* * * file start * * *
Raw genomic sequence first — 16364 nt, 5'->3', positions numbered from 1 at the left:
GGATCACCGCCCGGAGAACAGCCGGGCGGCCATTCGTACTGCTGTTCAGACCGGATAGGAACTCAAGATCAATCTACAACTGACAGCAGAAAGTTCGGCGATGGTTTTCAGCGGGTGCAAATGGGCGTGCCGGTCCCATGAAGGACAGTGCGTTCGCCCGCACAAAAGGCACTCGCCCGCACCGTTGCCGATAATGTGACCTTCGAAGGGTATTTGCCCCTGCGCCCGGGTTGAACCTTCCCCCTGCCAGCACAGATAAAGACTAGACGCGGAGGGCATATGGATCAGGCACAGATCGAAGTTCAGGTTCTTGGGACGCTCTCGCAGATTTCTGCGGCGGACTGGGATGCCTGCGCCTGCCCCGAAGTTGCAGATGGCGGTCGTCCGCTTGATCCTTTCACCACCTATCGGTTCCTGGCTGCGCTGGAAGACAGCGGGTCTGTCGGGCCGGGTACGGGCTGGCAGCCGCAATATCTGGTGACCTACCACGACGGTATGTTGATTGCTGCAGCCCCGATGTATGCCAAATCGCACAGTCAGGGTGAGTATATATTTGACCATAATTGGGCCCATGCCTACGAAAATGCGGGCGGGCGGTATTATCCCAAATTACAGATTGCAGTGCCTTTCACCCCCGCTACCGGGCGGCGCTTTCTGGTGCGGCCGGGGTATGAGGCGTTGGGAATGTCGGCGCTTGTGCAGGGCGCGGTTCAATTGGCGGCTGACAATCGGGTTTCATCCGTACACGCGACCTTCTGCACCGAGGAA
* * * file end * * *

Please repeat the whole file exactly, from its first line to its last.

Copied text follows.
Raw genomic sequence first — 16364 nt, 5'->3', positions numbered from 1 at the left:
GGATCACCGCCCGGAGAACAGCCGGGCGGCCATTCGTACTGCTGTTCAGACCGGATAGGAACTCAAGATCAATCTACAACTGACAGCAGAAAGTTCGGCGATGGTTTTCAGCGGGTGCAAATGGGCGTGCCGGTCCCATGAAGGACAGTGCGTTCGCCCGCACAAAAGGCACTCGCCCGCACCGTTGCCGATAATGTGACCTTCGAAGGGTATTTGCCCCTGCGCCCGGGTTGAACCTTCCCCCTGCCAGCACAGATAAAGACTAGACGCGGAGGGCATATGGATCAGGCACAGATCGAAGTTCAGGTTCTTGGGACGCTCTCGCAGATTTCTGCGGCGGACTGGGATGCCTGCGCCTGCCCCGAAGTTGCAGATGGCGGTCGTCCGCTTGATCCTTTCACCACCTATCGGTTCCTGGCTGCGCTGGAAGACAGCGGGTCTGTCGGGCCGGGTACGGGCTGGCAGCCGCAATATCTGGTGACCTACCACGACGGTATGTTGATTGCTGCAGCCCCGATGTATGCCAAATCGCACAGTCAGGGTGAGTATATATTTGACCATAATTGGGCCCATGCCTACGAAAATGCGGGCGGGCGGTATTATCCCAAATTACAGATTGCAGTGCCTTTCACCCCCGCTACCGGGCGGCGCTTTCTGGTGCGGCCGGGGTATGAGGCGTTGGGAATGTCGGCGCTTGTGCAGGGCGCGGTTCAATTGGCGGCTGACAATCGGGTTTCATCCGTACACGCGACCTTCTGCACCGAGGAA